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Posts Tagged ‘bass fishing secrets’

How to Tell the Difference between a Kentucky/Spotted Bass and a Largemouth Bass

When I first started fishing lakes that contained both Kentucky and Largemouth bass, I did not care about identifying which one was on the end of my line. I just enjoyed catching fish. However, once I started fishing tournaments, I had to differentiate between the two species on lakes that have different size limits for each one. For example, Lake of the Ozarks and Bull Shoals Lake each have a 15” limit on black bass but a 12” limit for Kentucky bass.

I will never forget my first tournament on that lake, my partner and I were catching a ton of “bass” on Chompers…and we were having a fantastic time doing it. Neither of us knew, for sure, how to differentiate between the two species. All we had heard was that Kentucky bass have a rough patch on their tongue. We didn’t know HOW rough of a patch…just a rough patch. So…when we started catching fish after fish, if we felt anything AT ALL on the tongue, into the live well it went!

We were a red faced at weigh in and VERY lucky that a conservation agent did not stop us on the water to check our fish. Most of our 12-inch fish were, in fact, largemouth bass! Lucky for us, it was tournament that consisted of a bunch of friends, so we were simply mocked and made fun of instead of receiving monetary penalties.

Differences between a Largemouth Bass and a Spotted Bass

The Tongue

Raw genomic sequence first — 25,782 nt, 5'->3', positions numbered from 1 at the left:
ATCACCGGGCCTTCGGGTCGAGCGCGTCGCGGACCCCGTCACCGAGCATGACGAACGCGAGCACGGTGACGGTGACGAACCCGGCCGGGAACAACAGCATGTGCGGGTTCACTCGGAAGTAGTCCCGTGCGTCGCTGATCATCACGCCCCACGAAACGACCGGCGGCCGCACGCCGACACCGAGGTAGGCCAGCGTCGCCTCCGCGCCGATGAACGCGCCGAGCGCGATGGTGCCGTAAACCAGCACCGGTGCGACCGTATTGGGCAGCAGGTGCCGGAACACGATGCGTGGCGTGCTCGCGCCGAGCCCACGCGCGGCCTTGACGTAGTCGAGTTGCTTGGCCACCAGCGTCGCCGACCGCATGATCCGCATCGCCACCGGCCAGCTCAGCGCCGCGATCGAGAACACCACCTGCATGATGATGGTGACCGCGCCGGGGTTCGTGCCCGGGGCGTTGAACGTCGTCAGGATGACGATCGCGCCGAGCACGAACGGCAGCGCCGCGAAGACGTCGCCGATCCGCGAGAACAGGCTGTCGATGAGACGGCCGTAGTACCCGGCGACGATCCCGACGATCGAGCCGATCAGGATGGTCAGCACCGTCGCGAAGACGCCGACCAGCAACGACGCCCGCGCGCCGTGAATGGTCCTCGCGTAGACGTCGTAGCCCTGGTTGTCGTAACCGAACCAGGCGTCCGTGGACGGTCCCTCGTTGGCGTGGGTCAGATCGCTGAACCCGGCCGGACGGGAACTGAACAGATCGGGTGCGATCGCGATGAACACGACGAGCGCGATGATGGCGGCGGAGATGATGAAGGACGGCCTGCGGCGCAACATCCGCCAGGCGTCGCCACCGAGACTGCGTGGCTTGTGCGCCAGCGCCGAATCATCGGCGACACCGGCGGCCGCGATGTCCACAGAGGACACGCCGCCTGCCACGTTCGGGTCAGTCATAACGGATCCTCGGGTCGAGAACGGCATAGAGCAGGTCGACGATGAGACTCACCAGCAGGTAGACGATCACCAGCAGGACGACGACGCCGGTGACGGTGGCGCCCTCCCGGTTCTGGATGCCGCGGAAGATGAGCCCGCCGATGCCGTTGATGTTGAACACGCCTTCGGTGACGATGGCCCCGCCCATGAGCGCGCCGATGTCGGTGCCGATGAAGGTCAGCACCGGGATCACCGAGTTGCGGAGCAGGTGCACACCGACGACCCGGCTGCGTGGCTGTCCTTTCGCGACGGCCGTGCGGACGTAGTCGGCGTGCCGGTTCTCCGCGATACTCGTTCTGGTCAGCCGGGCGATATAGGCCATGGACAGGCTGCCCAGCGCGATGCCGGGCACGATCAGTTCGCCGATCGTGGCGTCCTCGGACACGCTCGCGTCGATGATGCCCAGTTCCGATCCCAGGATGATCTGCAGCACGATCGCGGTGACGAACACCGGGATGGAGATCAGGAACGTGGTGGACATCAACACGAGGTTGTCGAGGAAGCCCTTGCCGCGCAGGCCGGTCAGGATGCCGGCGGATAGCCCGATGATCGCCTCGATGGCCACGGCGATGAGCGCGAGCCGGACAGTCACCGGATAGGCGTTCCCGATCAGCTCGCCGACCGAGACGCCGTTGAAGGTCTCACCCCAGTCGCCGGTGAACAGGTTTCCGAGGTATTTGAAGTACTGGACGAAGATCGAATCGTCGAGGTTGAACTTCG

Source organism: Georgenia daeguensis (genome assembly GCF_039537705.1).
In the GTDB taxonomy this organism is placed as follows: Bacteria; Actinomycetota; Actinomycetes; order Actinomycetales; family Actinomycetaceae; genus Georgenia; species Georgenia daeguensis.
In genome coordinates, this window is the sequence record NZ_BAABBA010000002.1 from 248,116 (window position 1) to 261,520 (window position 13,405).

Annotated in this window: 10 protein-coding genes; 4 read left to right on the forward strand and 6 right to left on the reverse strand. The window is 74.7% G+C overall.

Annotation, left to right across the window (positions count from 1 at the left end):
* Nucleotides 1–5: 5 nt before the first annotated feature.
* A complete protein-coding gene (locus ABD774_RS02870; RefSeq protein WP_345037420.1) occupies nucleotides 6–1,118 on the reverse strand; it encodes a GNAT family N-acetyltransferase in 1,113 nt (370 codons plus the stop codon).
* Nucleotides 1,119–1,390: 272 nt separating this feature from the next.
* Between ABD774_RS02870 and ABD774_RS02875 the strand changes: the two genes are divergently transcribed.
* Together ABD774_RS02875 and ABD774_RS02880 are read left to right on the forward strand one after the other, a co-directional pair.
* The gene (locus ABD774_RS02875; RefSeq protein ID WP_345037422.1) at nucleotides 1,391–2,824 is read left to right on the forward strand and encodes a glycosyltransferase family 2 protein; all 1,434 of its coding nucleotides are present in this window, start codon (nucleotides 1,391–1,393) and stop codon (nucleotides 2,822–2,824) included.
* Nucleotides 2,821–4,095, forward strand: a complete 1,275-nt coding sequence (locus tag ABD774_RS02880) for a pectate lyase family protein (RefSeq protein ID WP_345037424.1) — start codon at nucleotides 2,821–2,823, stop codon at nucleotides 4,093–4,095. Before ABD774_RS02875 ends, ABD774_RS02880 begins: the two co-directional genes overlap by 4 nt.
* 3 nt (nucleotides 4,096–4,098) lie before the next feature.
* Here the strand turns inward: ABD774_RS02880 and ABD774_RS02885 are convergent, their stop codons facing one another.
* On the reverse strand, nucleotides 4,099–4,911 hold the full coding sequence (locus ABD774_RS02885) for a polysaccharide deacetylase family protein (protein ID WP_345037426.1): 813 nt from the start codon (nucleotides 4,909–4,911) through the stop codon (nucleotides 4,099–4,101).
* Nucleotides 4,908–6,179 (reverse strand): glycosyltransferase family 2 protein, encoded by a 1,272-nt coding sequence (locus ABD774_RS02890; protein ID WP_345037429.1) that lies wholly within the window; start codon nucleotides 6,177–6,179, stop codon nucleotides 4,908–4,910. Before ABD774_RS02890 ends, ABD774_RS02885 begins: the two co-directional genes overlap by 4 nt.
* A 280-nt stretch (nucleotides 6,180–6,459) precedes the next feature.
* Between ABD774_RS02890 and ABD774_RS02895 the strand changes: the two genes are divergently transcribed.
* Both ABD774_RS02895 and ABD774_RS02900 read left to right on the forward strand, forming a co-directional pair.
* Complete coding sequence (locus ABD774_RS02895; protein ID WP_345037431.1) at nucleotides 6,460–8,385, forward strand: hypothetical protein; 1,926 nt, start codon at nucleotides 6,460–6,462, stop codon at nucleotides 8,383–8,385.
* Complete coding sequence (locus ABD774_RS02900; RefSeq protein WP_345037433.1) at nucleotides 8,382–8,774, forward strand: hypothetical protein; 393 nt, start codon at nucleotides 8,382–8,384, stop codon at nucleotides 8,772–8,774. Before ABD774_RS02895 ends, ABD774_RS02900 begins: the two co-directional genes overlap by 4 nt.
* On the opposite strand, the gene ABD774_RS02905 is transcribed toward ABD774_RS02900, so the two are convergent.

As stated above, spots have a rough patch on their tongue. Largemouth bass do not. Please note that the rough patch is very noticeable on a spotted bass, and you might feel “something” on the tongue of a largemouth.

The Hinge of the Mouth

There is a reason that largemouth bass are called largemouth! If you were to draw a line straight down from the back of a largemouth’s eye to the bottom of the jaw, the end of the hinge of its mouth would be behind that line. Kentucky bass, on the other hand, will have the hinge in front of that line.

Kentucky Bass

The jaw of the Kentucky Bass is in front of the back of the eye.

Largemouth Bass

The hinge of the Largemouth's jaw extends behind the back of the eye.

 

The Dorsal Fin

Both species have a set of dorsal fins. The front one is larger than the rear fin. The difference is that, on a spotted bass, there is little to no separation between the two. A large mouth will have as distinct ending and beginning between the two.

Kentucky Bass

Little or no separation between dorsal fins.

Largemouth Bass

There is a definite separation between the fins.

Coloration

Both species of bass have a lateral line running down the middle of their body. Spotted bass have blotches or “spots”

above their lateral line. They also have a bluish/green tint to their color. Largemouth bass on the other hand, favor the green side of the color wheel!

The Cheek Scales

Cheek scales on a largemouth bass are the same size as the rest of the scales on its body. Spotted bass have noticeably smaller scales on their cheeks.

Another big difference between the two species is how they fight on the end of the line. Largemouth bass tend to come straight to the top of the water and try to shake the lure out of their mouth. Kentucky bass fight more like a smallmouth. They head to the bottom and resist every inch of the way to the surface.

Hopefully the next time you hook a bass at your favorite lake, you will be better able to identify the football on the end of your line.